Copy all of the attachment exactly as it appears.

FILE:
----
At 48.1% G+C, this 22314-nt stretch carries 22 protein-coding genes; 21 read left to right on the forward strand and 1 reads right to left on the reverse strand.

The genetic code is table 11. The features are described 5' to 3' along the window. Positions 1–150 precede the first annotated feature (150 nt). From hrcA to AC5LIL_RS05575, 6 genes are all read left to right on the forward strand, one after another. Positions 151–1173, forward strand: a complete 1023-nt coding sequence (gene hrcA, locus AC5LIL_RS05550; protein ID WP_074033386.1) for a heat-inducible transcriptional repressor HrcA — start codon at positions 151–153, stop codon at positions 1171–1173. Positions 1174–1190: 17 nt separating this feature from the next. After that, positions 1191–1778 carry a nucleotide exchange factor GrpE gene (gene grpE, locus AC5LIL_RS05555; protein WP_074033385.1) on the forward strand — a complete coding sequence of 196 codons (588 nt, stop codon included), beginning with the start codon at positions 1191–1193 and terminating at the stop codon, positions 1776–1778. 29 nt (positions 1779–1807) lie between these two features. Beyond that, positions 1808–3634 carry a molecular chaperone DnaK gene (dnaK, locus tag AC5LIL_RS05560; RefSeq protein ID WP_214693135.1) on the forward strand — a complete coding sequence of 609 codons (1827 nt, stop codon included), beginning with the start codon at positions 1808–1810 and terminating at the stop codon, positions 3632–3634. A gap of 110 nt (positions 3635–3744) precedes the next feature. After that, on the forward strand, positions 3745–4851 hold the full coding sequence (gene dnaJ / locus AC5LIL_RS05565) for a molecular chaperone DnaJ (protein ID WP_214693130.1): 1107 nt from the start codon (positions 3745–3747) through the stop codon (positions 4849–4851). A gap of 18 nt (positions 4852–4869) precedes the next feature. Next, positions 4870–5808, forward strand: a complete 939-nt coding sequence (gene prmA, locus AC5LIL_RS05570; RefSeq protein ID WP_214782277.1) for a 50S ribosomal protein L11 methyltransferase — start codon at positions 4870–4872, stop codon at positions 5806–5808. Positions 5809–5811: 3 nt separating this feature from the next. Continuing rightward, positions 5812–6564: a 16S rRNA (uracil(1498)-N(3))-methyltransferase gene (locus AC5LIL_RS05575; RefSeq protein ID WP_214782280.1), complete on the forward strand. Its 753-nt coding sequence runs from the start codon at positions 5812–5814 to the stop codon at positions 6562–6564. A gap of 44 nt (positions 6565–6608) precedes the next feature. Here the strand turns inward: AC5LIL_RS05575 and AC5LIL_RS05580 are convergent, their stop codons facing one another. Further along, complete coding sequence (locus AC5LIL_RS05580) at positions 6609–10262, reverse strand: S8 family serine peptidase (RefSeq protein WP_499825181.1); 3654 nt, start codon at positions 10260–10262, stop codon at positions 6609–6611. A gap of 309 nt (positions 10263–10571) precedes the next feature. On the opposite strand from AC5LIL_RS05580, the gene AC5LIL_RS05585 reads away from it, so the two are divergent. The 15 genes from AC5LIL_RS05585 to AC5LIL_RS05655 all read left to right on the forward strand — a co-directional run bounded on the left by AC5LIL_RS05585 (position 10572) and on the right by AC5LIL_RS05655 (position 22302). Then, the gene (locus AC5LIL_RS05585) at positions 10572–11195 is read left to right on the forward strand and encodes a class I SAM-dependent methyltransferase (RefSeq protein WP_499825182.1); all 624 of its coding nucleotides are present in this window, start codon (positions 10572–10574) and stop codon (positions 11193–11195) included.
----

At 48.1% G+C, this 22314-nt stretch carries 22 protein-coding genes; 21 read left to right on the forward strand and 1 reads right to left on the reverse strand.

The genetic code is table 11. The features are described 5' to 3' along the window. Positions 1–150 precede the first annotated feature (150 nt). From hrcA to AC5LIL_RS05575, 6 genes are all read left to right on the forward strand, one after another. Positions 151–1173, forward strand: a complete 1023-nt coding sequence (gene hrcA, locus AC5LIL_RS05550; protein ID WP_074033386.1) for a heat-inducible transcriptional repressor HrcA — start codon at positions 151–153, stop codon at positions 1171–1173. Positions 1174–1190: 17 nt separating this feature from the next. After that, positions 1191–1778 carry a nucleotide exchange factor GrpE gene (gene grpE, locus AC5LIL_RS05555; protein WP_074033385.1) on the forward strand — a complete coding sequence of 196 codons (588 nt, stop codon included), beginning with the start codon at positions 1191–1193 and terminating at the stop codon, positions 1776–1778. 29 nt (positions 1779–1807) lie between these two features. Beyond that, positions 1808–3634 carry a molecular chaperone DnaK gene (dnaK, locus tag AC5LIL_RS05560; RefSeq protein ID WP_214693135.1) on the forward strand — a complete coding sequence of 609 codons (1827 nt, stop codon included), beginning with the start codon at positions 1808–1810 and terminating at the stop codon, positions 3632–3634. A gap of 110 nt (positions 3635–3744) precedes the next feature. After that, on the forward strand, positions 3745–4851 hold the full coding sequence (gene dnaJ / locus AC5LIL_RS05565) for a molecular chaperone DnaJ (protein ID WP_214693130.1): 1107 nt from the start codon (positions 3745–3747) through the stop codon (positions 4849–4851). A gap of 18 nt (positions 4852–4869) precedes the next feature. Next, positions 4870–5808, forward strand: a complete 939-nt coding sequence (gene prmA, locus AC5LIL_RS05570; RefSeq protein ID WP_214782277.1) for a 50S ribosomal protein L11 methyltransferase — start codon at positions 4870–4872, stop codon at positions 5806–5808. Positions 5809–5811: 3 nt separating this feature from the next. Continuing rightward, positions 5812–6564: a 16S rRNA (uracil(1498)-N(3))-methyltransferase gene (locus AC5LIL_RS05575; RefSeq protein ID WP_214782280.1), complete on the forward strand. Its 753-nt coding sequence runs from the start codon at positions 5812–5814 to the stop codon at positions 6562–6564. A gap of 44 nt (positions 6565–6608) precedes the next feature. Here the strand turns inward: AC5LIL_RS05575 and AC5LIL_RS05580 are convergent, their stop codons facing one another. Further along, complete coding sequence (locus AC5LIL_RS05580) at positions 6609–10262, reverse strand: S8 family serine peptidase (RefSeq protein WP_499825181.1); 3654 nt, start codon at positions 10260–10262, stop codon at positions 6609–6611. A gap of 309 nt (positions 10263–10571) precedes the next feature. On the opposite strand from AC5LIL_RS05580, the gene AC5LIL_RS05585 reads away from it, so the two are divergent. The 15 genes from AC5LIL_RS05585 to AC5LIL_RS05655 all read left to right on the forward strand — a co-directional run bounded on the left by AC5LIL_RS05585 (position 10572) and on the right by AC5LIL_RS05655 (position 22302). Then, the gene (locus AC5LIL_RS05585) at positions 10572–11195 is read left to right on the forward strand and encodes a class I SAM-dependent methyltransferase (RefSeq protein WP_499825182.1); all 624 of its coding nucleotides are present in this window, start codon (positions 10572–10574) and stop codon (positions 11193–11195) included.